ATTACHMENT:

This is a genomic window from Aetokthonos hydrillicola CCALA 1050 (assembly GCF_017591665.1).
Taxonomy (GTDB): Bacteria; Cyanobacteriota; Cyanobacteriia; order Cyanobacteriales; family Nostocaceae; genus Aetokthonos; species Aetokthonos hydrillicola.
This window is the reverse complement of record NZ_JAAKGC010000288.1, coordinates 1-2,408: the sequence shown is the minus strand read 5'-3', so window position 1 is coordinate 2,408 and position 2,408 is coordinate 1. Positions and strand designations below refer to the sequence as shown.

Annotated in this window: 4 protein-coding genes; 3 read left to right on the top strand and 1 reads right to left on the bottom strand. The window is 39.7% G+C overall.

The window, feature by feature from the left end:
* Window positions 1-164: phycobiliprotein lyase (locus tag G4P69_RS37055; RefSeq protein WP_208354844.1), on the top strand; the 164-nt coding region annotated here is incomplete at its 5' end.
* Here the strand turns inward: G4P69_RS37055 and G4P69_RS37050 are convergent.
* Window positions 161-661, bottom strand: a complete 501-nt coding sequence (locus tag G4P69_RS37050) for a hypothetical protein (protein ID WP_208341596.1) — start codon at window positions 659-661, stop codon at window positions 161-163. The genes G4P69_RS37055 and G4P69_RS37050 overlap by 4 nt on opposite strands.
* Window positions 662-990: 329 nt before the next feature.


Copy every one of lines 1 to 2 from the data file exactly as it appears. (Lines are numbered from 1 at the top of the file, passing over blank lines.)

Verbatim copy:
This is a genomic window from Aetokthonos hydrillicola CCALA 1050 (assembly GCF_017591665.1).
Taxonomy (GTDB): Bacteria; Cyanobacteriota; Cyanobacteriia; order Cyanobacteriales; family Nostocaceae; genus Aetokthonos; species Aetokthonos hydrillicola.